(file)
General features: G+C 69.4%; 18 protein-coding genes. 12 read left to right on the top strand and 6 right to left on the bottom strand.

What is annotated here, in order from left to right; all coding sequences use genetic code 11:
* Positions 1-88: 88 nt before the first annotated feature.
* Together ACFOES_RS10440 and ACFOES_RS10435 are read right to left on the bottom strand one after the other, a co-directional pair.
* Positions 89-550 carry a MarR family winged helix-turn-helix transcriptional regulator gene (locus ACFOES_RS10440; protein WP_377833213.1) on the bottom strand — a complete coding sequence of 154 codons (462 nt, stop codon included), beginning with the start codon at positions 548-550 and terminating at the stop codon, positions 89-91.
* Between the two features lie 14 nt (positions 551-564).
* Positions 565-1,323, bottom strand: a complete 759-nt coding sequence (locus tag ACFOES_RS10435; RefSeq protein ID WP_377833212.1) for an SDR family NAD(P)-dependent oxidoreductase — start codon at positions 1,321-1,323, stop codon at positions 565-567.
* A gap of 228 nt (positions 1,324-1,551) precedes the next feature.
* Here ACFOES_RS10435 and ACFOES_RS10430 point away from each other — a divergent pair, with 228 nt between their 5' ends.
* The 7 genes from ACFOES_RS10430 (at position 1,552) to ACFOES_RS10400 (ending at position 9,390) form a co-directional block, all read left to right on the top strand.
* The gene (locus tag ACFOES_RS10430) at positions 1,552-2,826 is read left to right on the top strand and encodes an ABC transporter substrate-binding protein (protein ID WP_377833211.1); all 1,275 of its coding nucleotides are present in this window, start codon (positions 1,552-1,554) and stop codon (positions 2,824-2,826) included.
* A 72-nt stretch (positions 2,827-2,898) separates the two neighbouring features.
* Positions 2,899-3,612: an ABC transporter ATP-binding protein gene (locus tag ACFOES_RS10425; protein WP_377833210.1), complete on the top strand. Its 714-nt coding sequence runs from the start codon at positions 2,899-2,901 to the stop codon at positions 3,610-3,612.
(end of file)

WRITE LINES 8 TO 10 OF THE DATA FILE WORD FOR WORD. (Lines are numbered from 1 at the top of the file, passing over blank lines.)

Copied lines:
* A gap of 228 nt (positions 1,324-1,551) precedes the next feature.
* Here ACFOES_RS10435 and ACFOES_RS10430 point away from each other — a divergent pair, with 228 nt between their 5' ends.
* The 7 genes from ACFOES_RS10430 (at position 1,552) to ACFOES_RS10400 (ending at position 9,390) form a co-directional block, all read left to right on the top strand.